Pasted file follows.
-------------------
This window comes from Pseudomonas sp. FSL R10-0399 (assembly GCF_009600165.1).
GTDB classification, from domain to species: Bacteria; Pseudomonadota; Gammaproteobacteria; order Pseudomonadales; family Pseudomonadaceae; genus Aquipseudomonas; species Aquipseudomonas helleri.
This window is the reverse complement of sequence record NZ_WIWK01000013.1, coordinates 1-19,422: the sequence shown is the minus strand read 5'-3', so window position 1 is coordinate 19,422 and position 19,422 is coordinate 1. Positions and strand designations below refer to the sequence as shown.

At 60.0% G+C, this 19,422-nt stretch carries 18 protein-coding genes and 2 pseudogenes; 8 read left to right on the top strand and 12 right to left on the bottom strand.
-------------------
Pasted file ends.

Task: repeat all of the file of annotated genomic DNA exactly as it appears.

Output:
This window comes from Pseudomonas sp. FSL R10-0399 (assembly GCF_009600165.1).
GTDB classification, from domain to species: Bacteria; Pseudomonadota; Gammaproteobacteria; order Pseudomonadales; family Pseudomonadaceae; genus Aquipseudomonas; species Aquipseudomonas helleri.
This window is the reverse complement of sequence record NZ_WIWK01000013.1, coordinates 1-19,422: the sequence shown is the minus strand read 5'-3', so window position 1 is coordinate 19,422 and position 19,422 is coordinate 1. Positions and strand designations below refer to the sequence as shown.

At 60.0% G+C, this 19,422-nt stretch carries 18 protein-coding genes and 2 pseudogenes; 8 read left to right on the top strand and 12 right to left on the bottom strand.